Thermal – 02 II. Introduction A. Legislative Requirement for this Report

Report of the Sec. of the Interior under Sec. 7 of Public Law 100-443 on the Presence or Absence of Significant Thermal Features Within Crater Lake National Park, 1992

 II. Introduction

A. Legislative Requirement for this Report

This report is required under Section 7 of the Geothermal Steam Act Amendments of 1988 (Public Law 100-443). However, the legislative history of this requirement dates back to 1986. The Department of the Interior and Related Agencies Appropriations Act (P.L. 99-591) was passed by Congress and signed into law on October 30, 1986. Paragraph 2(a) of Section 115 of the General Provisions for the Act directed the Secretary of the Interior to publish for public comment a proposed list, consider public comments, and prepare a final list of significant thermal features in twenty-two specified units of the National Park System. Crater Lake National Park was one of the units under consideration.

NPS proposed to list significant thermal features located in seventeen of the twenty-two units and published a Proposed Notice in the Federal Register on February 13, 1987 (52 FR 4700). The final report listed significant thermal features in only thirteen units of the National Park System and was transmitted to Congress on June 30, 1987. A final notice of this list was published in the Federal Register for public review on August 3, 1987 (52 FR 28790). The Secretary of the Interior deferred a decision on whether to list the hydrothermal features in Crater Lake National Park as significant thermal features until after the completion of ongoing research. This decision was based on a finding that insufficient information on the features existed at that time.

On December 8, 1987, the Secretary of the Interior transmitted to the Congress a copy of the preliminary field report from the studies at Crater Lake. The Department estimated that the research necessary to demonstrate the location, magnitude, and ecological role of hydrothermal features in Crater Lake would take four years to conduct. Once the studies were completed, the Secretary promised to report on the significance of the thermal features and indicate whether the Report to the Congress dated June 30, 1987, needed to be revised. Further, the Secretary advised the Congress that until the needed data were collected and analyzed, the Department would not issue any leases on lands surrounding Crater Lake National Park under the discretionary authority vested in the Secretary under Section 3 of the Geothermal Steam Act of 1970.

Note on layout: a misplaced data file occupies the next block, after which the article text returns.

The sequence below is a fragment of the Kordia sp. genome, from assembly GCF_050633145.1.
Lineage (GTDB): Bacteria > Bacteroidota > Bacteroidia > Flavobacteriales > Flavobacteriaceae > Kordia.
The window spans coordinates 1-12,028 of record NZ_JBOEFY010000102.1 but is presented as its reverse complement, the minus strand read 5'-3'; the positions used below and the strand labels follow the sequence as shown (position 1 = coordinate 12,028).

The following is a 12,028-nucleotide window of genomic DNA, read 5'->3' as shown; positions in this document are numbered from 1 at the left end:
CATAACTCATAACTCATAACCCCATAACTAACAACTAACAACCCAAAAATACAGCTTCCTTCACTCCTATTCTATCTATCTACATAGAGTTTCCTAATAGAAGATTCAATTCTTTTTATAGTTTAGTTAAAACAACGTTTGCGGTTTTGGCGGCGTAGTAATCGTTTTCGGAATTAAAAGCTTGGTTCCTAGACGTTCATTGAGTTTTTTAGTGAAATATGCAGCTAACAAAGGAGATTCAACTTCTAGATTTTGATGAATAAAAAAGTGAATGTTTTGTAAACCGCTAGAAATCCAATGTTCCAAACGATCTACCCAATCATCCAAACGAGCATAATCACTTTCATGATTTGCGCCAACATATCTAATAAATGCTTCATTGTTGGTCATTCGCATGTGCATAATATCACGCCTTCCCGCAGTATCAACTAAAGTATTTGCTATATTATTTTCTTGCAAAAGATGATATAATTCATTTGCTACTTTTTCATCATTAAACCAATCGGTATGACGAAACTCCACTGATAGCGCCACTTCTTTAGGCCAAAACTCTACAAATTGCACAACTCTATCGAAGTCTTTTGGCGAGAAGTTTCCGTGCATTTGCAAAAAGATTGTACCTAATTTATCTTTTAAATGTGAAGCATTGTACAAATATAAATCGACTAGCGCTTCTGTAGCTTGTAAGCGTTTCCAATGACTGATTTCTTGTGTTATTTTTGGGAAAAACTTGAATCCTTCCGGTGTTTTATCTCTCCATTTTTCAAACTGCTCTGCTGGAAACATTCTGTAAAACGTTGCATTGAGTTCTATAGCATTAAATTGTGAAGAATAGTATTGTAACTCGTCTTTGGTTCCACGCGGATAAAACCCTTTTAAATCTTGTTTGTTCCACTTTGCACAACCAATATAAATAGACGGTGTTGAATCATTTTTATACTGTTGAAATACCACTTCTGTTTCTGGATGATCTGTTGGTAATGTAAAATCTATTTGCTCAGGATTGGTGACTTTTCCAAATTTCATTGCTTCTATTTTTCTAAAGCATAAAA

On August 23, 1988, Secretary Hodel forwarded a copy of the 1987 field report covering the studies conducted during the summer of 1987 on the hydrothermal processes in Crater Lake. In the transmittal letter, the Secretary promised additional reports on these studies as they became available.

On September 22, 1988, the Geothermal Steam Act Amendments of 1988 ( P.L. 100-443) were signed into law (hereinafter referred to as the Act). Sections 2 and 6 of the Act directed the Secretary of the Interior to maintain a list of significant thermal features within units of the National Park System, and listed 16 units of the National Park System as containing significant thermal features. The Act legislatively adopted the Department’s list of thirteen and expanded it to include Crater Lake National Park and two other units of the National Park System as comprising the list of significant thermal features. Further, Section 7 of the Act mandated a report to Congress “on the presence or absence of significant thermal features within Crater Lake National Park” by March 1989.

 

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